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Old 03-13-2011, 10:26 AM   #1338287  /  #60
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Strange also that people seek to present this as simply nuclear vs. coal, as if coal were the only other energy source available to humanity.
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Old 03-13-2011, 10:38 AM   #1338289  /  #61
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th1nk3r, if you believe all that then I suggest you move your family to an area of raised radiation level, for the good of their health.

Call me cynical if you like, but I would cast serious doubt on something such as this:

Quote:
An intensive research program was conducted in 1998, and more than 1600 apartments were finally documented by the Atomic Energy Council (AEC) of Taiwan.
finding that
Quote:
chronic exposure of the whole body to low-dose-rate radiation, even accumulated to a high annual dose, may be beneficial to human health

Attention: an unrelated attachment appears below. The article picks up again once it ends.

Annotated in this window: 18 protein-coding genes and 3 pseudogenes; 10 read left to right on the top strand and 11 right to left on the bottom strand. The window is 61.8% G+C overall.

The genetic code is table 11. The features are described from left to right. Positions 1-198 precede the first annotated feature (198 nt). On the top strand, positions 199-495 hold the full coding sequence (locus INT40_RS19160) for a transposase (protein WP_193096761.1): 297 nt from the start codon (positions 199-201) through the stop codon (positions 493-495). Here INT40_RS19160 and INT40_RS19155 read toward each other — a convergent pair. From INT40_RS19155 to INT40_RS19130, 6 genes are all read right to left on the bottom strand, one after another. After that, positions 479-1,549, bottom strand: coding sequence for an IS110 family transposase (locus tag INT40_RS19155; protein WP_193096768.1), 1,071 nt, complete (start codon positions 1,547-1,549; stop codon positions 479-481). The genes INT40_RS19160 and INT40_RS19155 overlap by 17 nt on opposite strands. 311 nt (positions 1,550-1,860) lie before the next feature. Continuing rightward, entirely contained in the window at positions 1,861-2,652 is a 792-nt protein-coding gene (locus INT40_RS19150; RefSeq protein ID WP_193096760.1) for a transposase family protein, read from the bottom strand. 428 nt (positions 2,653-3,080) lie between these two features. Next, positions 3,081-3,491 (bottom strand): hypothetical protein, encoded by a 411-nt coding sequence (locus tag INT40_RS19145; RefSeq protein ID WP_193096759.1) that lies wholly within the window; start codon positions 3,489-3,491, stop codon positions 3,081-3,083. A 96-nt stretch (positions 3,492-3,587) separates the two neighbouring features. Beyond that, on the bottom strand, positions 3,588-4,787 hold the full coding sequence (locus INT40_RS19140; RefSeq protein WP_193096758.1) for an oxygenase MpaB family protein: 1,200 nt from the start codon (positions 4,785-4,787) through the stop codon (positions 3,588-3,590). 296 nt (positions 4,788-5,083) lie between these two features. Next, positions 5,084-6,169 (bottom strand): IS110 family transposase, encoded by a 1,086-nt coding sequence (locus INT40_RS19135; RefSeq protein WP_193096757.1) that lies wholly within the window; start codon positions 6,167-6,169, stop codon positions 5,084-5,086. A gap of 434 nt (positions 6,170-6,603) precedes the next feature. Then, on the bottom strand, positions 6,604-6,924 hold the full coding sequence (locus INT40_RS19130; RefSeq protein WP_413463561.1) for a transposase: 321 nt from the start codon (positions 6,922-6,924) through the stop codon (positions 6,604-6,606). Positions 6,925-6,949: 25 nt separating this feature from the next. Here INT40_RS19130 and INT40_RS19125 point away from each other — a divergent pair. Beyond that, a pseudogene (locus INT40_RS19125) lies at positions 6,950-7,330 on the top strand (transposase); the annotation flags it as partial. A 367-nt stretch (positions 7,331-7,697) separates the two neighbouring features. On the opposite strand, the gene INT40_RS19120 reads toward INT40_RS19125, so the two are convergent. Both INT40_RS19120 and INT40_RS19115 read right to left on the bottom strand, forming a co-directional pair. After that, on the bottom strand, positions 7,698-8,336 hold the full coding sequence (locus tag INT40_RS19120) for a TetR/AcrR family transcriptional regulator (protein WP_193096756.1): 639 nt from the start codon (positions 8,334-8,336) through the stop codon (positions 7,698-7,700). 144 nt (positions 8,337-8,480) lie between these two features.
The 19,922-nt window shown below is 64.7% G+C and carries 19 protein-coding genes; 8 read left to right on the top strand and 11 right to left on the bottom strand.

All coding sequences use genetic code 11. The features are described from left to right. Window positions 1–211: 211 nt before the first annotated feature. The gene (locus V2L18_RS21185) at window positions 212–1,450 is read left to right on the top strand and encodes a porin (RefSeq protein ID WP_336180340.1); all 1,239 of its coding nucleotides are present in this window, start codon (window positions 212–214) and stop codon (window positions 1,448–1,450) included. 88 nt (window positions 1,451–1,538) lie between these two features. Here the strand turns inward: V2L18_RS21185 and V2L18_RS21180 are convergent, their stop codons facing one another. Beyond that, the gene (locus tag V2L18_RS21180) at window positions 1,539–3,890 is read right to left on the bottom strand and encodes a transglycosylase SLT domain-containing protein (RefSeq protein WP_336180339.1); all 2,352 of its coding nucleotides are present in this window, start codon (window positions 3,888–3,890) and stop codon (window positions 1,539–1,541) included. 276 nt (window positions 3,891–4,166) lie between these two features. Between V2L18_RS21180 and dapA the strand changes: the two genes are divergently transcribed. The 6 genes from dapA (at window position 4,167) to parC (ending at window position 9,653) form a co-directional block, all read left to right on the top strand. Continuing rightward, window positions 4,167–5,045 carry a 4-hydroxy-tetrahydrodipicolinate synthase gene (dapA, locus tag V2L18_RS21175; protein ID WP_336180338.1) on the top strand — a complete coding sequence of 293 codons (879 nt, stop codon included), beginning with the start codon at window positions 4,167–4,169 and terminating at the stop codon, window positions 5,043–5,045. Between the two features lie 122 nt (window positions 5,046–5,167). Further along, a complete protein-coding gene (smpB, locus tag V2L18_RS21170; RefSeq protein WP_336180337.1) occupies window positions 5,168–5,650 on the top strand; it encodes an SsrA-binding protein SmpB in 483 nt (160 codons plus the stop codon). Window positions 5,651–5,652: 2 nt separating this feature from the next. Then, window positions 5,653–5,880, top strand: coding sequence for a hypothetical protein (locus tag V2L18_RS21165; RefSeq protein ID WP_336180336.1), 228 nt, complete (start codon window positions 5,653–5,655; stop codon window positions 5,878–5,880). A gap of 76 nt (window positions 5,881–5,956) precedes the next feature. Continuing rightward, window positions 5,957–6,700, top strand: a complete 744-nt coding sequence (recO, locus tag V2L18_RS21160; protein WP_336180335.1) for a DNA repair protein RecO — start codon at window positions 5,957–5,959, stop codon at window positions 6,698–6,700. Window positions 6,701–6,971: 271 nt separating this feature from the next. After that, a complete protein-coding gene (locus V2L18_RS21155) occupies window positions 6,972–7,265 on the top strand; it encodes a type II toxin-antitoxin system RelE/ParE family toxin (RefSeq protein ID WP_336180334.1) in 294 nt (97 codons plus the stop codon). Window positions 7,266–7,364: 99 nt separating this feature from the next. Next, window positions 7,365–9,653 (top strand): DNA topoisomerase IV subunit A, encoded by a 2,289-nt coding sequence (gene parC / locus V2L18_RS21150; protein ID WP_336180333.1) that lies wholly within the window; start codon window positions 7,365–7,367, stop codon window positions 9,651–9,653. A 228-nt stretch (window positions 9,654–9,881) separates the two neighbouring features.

and therefore

Quote:
Information about this Taiwan experience should be communicated to the public worldwide to help allay its fear of radiation and create a positive impression about important radiation applications. Expenditures of many billions of dollars in nuclear reactor operation could be saved and expansion of nuclear electricity generation could be facilitated.
Gotta love those entirely disinterested Atomic Energy Councils and their 'studies'.

Completely laughable.


Not that that has anything to do with nuclear meltdown in Japan, of course.

Last edited by Plumjam; 03-13-2011 at 11:03 AM.
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Old 03-13-2011, 10:40 AM   #1338290  /  #62
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Quote:
Originally Posted by Plumjam
You seem to have a strange emotional attachment to a particular form of energy production.

Seems like I upset you.
Your mind-reading skills suck. Stick to demagoguery.

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Strange also that people seek to present this as simply nuclear vs. coal, as if coal were the only other energy source available to humanity.
Well it would be stupid to compare the safety of nuclear power to the safety of over the counter medications. How are we to assess the relative safety of nuclear power for stationary electricity generation if we don't compare it to the technology it would replace? Most of the US electricity generation is powered by coal. That's what nuclear would replace if it were widely implemented. It makes perfect sense to anyone who knows a thing about energy production and risk assessment to compare nuclear to coal. That coal is so filthy and destructive of the environment is a primary reason why nuclear is so attractive, despite the expense.